• Connect with positive people – Who’s the most cockeyed optimist you know? That’s who you want to connect with. Get together for lunch, or a chat over coffee. Stay in touch and stay connected, and the good mood may wash over you.

How-To: Avoid Injury Clearing Snow

January 5, 2012 4:32 pm

While snow can be beautiful and provide endless thrills for both children and adults, fallen snow must be cleared regularly to ensure safety both on and off the road. However, if done improperly, shoveling or snow blower use can cause serious injury to the back, shoulders, hands or feet.

In 2010, more than 148,000 people were treated in hospital emergency rooms, doctors' offices, clinics and other medical settings for injuries sustained while shoveling or otherwise removing ice and snow manually, according to the U.S Consumer Products Safety Commission. In that same year, more than 21,500 were injured using snow blowers.

"Shoveling snow involves a lot of bending, heavy lifting and repetitive motion," says Roxanne Wallace, MD, orthopaedic surgeon and spokesperson for the American Academy of Orthopaedic Surgeons (AAOS). "For older Americans, and individuals who do not regularly exercise, shoveling can cause pain and injury to the back, and shoulder and arm muscles, and increase the risk for a heart attack."
For individuals who feel they are physically healthy enough to shovel, Dr. Wallace suggests taking frequent rest breaks, and drinking plenty of water and fluids. If you feel pain, stop shoveling, and find a friend, family member or professional to resume the task.

Using a snow blower is not as physically taxing as shoveling; however, the rapid, powerful blades of a running snow blower have the potential to severely injure hands or feet.

"Hands or feet should be kept away from the undersurface of a running snow blower at all times," adds Dr. Wallace. "And do not ever use your hands to address a jammed snow blower. Even if the machine is powered off, the blades may rotate forcefully after the jam is cleared, potentially causing injury. Children should never be allowed to operate or touch a snow blower. Snow blowers should not be used when children are nearby."

The AAOS has recommendations to help you stay safe while clearing snow:
• Check with your doctor. Because this activity places high stress on the heart, speak with your physician first. If you have a medical condition or do not exercise regularly, consider hiring someone to remove the snow.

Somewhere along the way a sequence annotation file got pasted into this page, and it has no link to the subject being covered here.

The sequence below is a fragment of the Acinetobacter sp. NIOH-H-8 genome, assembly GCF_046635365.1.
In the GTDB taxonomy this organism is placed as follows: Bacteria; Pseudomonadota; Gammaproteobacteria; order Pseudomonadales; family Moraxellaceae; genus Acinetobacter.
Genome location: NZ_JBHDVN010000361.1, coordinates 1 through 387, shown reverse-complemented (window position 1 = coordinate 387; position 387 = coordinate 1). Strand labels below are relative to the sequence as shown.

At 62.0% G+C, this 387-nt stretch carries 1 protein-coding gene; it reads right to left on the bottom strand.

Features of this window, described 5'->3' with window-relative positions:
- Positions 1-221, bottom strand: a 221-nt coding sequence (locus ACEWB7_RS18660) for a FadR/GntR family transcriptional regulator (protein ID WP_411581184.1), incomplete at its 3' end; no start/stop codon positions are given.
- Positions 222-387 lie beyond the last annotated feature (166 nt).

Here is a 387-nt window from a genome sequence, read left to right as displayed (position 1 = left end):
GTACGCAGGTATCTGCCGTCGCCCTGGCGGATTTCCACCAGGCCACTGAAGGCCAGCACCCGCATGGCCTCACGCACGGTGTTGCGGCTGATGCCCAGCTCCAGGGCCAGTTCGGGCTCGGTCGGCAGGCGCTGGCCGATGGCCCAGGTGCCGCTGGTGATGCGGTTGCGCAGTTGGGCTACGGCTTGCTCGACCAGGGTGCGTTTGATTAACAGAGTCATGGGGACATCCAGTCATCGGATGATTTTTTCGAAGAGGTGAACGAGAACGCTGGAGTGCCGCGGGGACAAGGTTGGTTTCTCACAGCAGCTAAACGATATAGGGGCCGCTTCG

• Dress appropriately. Light, layered, water-repellent clothing provides both ventilation and insulation. It is also important to wear the appropriate hat, as well as mittens or gloves and thick, warm socks. Take a break if you feel yourself getting too hot or too cold.
• See what you are shoveling/snow blowing. Make sure that your hat or scarf does not block your vision. Expect icy patches and uneven surfaces. Avoid falls by wearing shoes or boots that have slip-resistant soles.
• Clear snow early and often. Begin when a light covering of snow is on the ground to avoid trying to clear packed, heavy snow. If the snow is wet, lift smaller, lighter amounts with each shovel load.

Shoveling:
• Pace yourself. Take frequent breaks and replenish fluids to prevent dehydration. If you experience chest pain, shortness of breath or other signs of a heart attack, seek emergency care, such as by calling 9-1-1.
• Use a shovel that is comfortable for your height and strength. Do not use a shovel that is too heavy or too long for you. Consider buying a shovel that is specially designed to prevent too much stooping. Space your hands on the tool grip to increase your leverage.
• Push the snow instead of lifting it, as much as you can. If you must lift, take small amounts of snow, and lift it with your legs: Squat with your legs apart, knees bent and back straight. Lift by straightening your legs, without bending at the waist. Then walk to where you want to dump the snow; holding a shovelful of snow with your arms outstretched puts too much weight on your spine.